If you've used (almost) literally any website at all ever, you've sent data over the interwebs. Whether it's a username/password to log in, or sometimes even just shopping online, you've used two main ways of sending data. Let's take a look at both of them, and even get into a little more details because that's what happens when they make me write a blog. Gonna get long-winded, folks.
So this is probably the most common of the two, but we're talking about a very specific implementation of it. And for this, we're gonna look at a funky URL. You're no doubt accustomed to the websitedotcom/pagename/pagename, but there's also a "GET" version of this. It'll look something like websitedotcom/?name=Thanos. You'll mostly see this when you're shopping online and you apply a filter to the shopping cart. Maybe you're looking at computers, so you'll see websitedotcom/computers/. But then you want to only show gaming PCs, not all of them. So the URL may change to websitedotcom/computers/?type=gaming.This is just an easy, general way of using a single 'page' to show a multitude of different data depending on what "type" is set to. It's what we developers refer to as "get variable", and we basically use it when the data being sent doesn't matter (at least for security reasons). Now, this definitely isn't the only way to do it, there's actually a fairly popular alternative that is built into most MVC pattern websites. And instead of using a get variable, they may just stick to a more standard URL that would look like "websitedotcom/computers/gaming". It looks better, at least in my opinion, but the end result for the user is exactly the same. But what if you want to send data without it being visible?
So these requests won't be seen by the user (kind of, more on that later) when being used. These are commonly used for forms. Login forms, contact forms, all of the ones where you are submitting data that you don't want just anyone to see. It works similar to GET in that the data gets sent to another page/file (be it on the same site or another) that processes the request and returns whatever value is programmed into the site. In a WordPress website, it's used everywhere. Whenever you post a blog, create/edit a page, change some settings, etc, they're ALL post requests. Not all of it is because of security, though. Sometimes it's used just so you don't have an impossibly long URL that has an insane amount of get variables just hanging out in the address bar.So let's look at what happens here once you click submit. The data gets sent "invisibly" to a specified destination, usually referred to as the action, where it is processed. So if you're logging in, the application will get the information from the database that matches your username, assuming it exists of course, then compare the password you provided to the password in the database. Quick sidenote on security, your password doesn't look like your actual password in the database. At least it shouldn't. Ideally, it's encrypted (we actually call it hashed in the dev world, but that's honestly splitting hairs) and stored securely. When you submit your password to sign in, it is also encrypted, then compared. So nothing gets "undone" for security purposes. If everything matches up, you're officially signed in.So POST is the best way to send data from one page to another. But is it REALLY invisible? lolnopenotevencloseDon't worry, we'll get there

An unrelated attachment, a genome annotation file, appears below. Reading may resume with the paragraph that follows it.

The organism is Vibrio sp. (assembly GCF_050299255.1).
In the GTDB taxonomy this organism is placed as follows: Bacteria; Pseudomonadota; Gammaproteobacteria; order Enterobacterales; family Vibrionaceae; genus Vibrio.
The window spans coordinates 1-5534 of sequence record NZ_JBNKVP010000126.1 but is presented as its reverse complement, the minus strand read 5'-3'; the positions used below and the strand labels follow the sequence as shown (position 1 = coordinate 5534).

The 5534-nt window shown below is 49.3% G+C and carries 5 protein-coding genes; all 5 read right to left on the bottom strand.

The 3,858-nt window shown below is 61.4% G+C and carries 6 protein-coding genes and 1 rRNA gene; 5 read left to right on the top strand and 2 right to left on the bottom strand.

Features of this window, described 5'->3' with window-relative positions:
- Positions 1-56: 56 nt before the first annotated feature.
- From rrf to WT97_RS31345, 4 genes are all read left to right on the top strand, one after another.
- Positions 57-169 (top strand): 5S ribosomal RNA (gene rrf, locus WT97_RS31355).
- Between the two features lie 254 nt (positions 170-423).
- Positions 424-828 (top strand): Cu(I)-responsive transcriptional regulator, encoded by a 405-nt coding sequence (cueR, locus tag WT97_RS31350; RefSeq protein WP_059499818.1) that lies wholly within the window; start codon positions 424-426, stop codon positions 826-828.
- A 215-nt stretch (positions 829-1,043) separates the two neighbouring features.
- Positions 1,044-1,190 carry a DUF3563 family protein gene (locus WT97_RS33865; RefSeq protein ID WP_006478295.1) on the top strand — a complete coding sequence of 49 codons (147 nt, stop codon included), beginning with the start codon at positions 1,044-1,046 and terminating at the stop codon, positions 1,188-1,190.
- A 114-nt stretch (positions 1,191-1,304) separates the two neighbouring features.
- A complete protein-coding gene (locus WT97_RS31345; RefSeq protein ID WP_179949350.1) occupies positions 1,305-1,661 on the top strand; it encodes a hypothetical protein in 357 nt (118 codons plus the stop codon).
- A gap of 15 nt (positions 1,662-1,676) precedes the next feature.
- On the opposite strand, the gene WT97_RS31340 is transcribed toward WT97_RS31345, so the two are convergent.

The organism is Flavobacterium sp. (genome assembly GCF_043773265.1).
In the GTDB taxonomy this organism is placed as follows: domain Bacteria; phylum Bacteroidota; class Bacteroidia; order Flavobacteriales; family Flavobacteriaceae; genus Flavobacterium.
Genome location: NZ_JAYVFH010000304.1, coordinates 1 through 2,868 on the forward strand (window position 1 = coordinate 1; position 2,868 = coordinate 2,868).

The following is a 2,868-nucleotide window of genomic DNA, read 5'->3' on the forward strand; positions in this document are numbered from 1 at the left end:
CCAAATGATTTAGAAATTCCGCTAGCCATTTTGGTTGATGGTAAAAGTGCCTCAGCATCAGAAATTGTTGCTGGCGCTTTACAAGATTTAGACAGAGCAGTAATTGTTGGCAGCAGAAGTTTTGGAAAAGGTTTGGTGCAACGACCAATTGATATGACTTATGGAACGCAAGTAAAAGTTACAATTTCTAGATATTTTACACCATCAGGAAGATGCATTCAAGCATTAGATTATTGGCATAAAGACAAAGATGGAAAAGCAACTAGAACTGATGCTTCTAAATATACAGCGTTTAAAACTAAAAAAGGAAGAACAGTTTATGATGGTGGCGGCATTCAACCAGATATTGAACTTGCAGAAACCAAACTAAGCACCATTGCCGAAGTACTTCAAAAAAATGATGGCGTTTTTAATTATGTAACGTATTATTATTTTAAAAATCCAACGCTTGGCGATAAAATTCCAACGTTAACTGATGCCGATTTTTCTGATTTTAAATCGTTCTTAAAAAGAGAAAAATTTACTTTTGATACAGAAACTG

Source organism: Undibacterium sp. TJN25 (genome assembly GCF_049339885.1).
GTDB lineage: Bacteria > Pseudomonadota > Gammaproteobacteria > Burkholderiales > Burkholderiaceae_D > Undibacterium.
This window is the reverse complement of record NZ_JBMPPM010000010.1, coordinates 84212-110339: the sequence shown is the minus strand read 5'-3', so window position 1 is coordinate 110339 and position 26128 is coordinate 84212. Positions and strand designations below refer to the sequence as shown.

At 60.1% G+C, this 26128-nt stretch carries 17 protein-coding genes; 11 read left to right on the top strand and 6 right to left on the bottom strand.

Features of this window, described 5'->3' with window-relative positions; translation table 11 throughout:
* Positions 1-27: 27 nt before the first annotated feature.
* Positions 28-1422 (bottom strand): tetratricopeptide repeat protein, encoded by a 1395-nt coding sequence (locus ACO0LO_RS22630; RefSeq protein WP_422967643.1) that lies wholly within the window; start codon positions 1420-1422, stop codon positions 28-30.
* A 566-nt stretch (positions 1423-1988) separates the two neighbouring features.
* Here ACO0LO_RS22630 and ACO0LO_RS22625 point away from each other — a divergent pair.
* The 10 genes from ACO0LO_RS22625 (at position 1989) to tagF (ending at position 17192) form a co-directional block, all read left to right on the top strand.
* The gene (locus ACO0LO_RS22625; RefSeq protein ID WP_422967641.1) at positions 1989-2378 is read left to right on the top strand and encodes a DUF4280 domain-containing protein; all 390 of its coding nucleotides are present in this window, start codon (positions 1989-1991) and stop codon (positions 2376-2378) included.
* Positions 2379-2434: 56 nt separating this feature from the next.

So we've written about this before recently, and even have a video about it, but basically, any data sent, even with a POST request, can still be seen as it's transferred over the network. And anyone who has what's often referred to as a data sniffer can see this data being sent/received. But that's where the "S" in HTTPS comes in. Basically, it means your site has an SSL. Put simply, an SSL basically encrypts the data before it's sent, then un-encrypts it on the other end. So sure, data sniffers can still see what's being sent, but it looks like a bunch of random nonsense. Much like your password in a database. Pretty cool, right?Encrypting this stuff is the real key here. Of course, it's not entirely 100% safe, but it's pretty damn close. Even if someone managed to capture the encrypted data, they'd have a hard time cracking it and getting your actual data out of it. Hacking someone is NOTHING like you see in the movies. It's not glamorous and fast. It's a painstaking task that could take literally years (sometimes even hundreds or thousands with our current technology that's so readily available to the general public) to complete. The fact of the matter is, most 'hacking' that you see is mostly just when someone sends unsecured data or someone guesses your password too easily.
Good. Now go to work and parrot all of this stuff back to your coworkers so they brag to your boss about how knowledgeable you are on the subject of cyber security that they offer you a high-paying salary in their IT department, making a lot more than you were making in sales, and you move up the corporate ladder as you continue to read our blogs on the subject until you become Chief Technical Officer, where you only stay for a few years before you split off to start your own startup software distribution company that becomes so wildly popular that even Microsoft or Apple can't compare to all the innovation you've managed to bring to the world of cyber security over your time in the field.Seems unlikely, right?so is hacking encrypted data.